2017-09-02 19:30:48 (UTC)

Posted in Uncategorized | Leave a comment

Why is Renewable Growth NOT on AAPCA’s Greatest Story Ever Told?

UPDATE: Here is the response…


Twitter link

That TCEQ allows this incomplete “EXTERNAL” report on it’s website, 

does not surprise me as I sense that the Oil & Gas interests dominates our state agency, TCEQ, to downplay the importance and growth of renewables….this is a perfect example starting on page TWO! #ignoreRestofReport?  #TakeGreatestSTORYeverToldLiterally!AAPCA q

Renewable energy consumption thru 2016

AACPA used EIA info in their “Greatest Story Ever Told” report but did NOT use THIS renewables chart,

Renewable energy consumption thru 2016 1

AACPA used EIA info in their “Greatest Story Ever Told” report but did NOT use THIS renewables chart,

Posted in renewables, Uncategorized | Tagged , , , , , , , | Leave a comment

201 N Cooper (current Arlington Police Dept.) was a lead smelter site…lovely!

Update on a response to this post: “Hi Kim, interesting post about the steel co that was just north of UTA. I was a student or employee at UTA most of the years between 1968-96. When I started seeing my current doctor in Vienna about five years ago, she ordered blood tests on me and asked why my selenium levels were so high. She said “We never see such levels in Europe.” I think you may have solved the mystery for me. Thanks. I had no idea”.
—end update response———-
I bet they dumped regularly and with gusto into the Arlington groundwater….
I bet present day-wise they’d get a pardon to forever cleanup of Brownfield contamination that we call an MSD (municipal setting designation).
Note the pictures below is the location of our present day police station at 201 N Cooper St in HISTORIC and PRESENT day I N D U S T R I A L I Z E D inner city frackland Arlington gasland Texas. I don’t sound too remorseful do I?
—– Forwarded Message —–
From: kim feil <>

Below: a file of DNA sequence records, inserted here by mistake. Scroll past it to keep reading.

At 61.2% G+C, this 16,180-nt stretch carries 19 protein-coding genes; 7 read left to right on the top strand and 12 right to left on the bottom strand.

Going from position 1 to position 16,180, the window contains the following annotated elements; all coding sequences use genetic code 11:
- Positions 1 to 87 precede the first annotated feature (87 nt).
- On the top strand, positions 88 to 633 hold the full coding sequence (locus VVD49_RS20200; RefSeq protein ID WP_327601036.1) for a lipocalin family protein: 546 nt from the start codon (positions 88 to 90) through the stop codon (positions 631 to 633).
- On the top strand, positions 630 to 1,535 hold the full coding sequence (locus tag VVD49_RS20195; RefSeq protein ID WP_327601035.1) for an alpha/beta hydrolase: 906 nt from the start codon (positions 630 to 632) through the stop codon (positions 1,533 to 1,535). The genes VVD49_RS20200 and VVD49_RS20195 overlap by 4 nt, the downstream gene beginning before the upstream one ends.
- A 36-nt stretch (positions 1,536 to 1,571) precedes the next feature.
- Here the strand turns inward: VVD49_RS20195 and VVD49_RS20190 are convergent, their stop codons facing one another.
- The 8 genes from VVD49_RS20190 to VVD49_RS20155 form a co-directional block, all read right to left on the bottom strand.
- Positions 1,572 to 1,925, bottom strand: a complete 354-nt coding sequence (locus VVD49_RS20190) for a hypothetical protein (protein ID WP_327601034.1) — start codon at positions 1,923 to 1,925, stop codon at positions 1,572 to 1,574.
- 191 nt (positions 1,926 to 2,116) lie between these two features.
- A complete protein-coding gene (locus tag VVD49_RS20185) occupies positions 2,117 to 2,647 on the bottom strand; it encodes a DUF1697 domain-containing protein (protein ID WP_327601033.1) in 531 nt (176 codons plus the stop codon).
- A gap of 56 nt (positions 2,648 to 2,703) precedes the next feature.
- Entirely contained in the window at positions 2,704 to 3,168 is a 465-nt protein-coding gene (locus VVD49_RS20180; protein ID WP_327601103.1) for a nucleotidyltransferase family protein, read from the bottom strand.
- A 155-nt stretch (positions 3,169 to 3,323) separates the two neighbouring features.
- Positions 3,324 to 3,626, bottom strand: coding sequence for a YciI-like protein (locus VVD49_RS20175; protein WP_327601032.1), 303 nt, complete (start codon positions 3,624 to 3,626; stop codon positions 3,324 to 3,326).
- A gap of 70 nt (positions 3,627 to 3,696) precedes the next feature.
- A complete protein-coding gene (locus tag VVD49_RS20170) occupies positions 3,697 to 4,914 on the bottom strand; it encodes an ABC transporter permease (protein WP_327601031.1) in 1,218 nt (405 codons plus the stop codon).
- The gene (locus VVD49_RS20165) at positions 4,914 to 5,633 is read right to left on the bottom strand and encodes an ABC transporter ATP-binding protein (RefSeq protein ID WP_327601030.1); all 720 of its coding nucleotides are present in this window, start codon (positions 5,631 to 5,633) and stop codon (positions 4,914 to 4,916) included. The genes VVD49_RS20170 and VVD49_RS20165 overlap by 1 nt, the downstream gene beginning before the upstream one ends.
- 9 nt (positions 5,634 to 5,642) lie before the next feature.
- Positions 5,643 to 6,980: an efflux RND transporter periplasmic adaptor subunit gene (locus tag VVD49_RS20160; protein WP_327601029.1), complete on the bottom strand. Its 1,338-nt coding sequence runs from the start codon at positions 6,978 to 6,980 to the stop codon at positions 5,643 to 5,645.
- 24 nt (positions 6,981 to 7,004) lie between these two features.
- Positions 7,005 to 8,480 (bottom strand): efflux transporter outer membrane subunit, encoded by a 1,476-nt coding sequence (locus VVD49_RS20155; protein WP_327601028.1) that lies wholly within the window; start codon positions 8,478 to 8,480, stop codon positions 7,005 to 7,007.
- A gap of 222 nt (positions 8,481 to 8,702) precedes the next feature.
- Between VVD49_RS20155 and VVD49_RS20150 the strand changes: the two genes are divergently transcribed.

To: xxx
Sent: Tuesday, August 29, 2017 1:18 PM
Subject: Not ammunition plants this time but iron works plant(s) historic to Arlington
Thanks for your research to investigate historic ammunition depots (I was concerned about) that could be persistent in our watersheds in Arlington. Somewhat related is the iron works company in the 1940’s see attachments or this link…

Also I am trying to find info on the 1920’s “Arlington Iron Works” which could be the same entity as mentioned here on this link, or see here….

Inline image

link here and use control F with the word “Arlington”,

—end email—- begin Feil rant….

Luckily those smokestacks were small and so limited the acid rain fallout.

Fast forward to the smokestacks with invisible BTEX fall out that was on the UTA campus,
I’d be so unamerican to say GM needs to be relocated to a NOT so densely populated region….I am of course NOT being censored on my blog page and air my wish so frankly as a job hating person?…. the least GM of Arlington could do is feature electric cars being manufactured here…but NOOOO they do big ol’ SUV’s! With our history being so industrialized…why the frack did we ever allow fracking TOO in our neighborhoods? When will we learn that clean air & water cannot be sold to the highest bidder or mineral owner?
Posted in historic, industrialized, lead, Uncategorized, water pollution | Tagged , , , , , , , , , , , , , , , , , , , , , | Leave a comment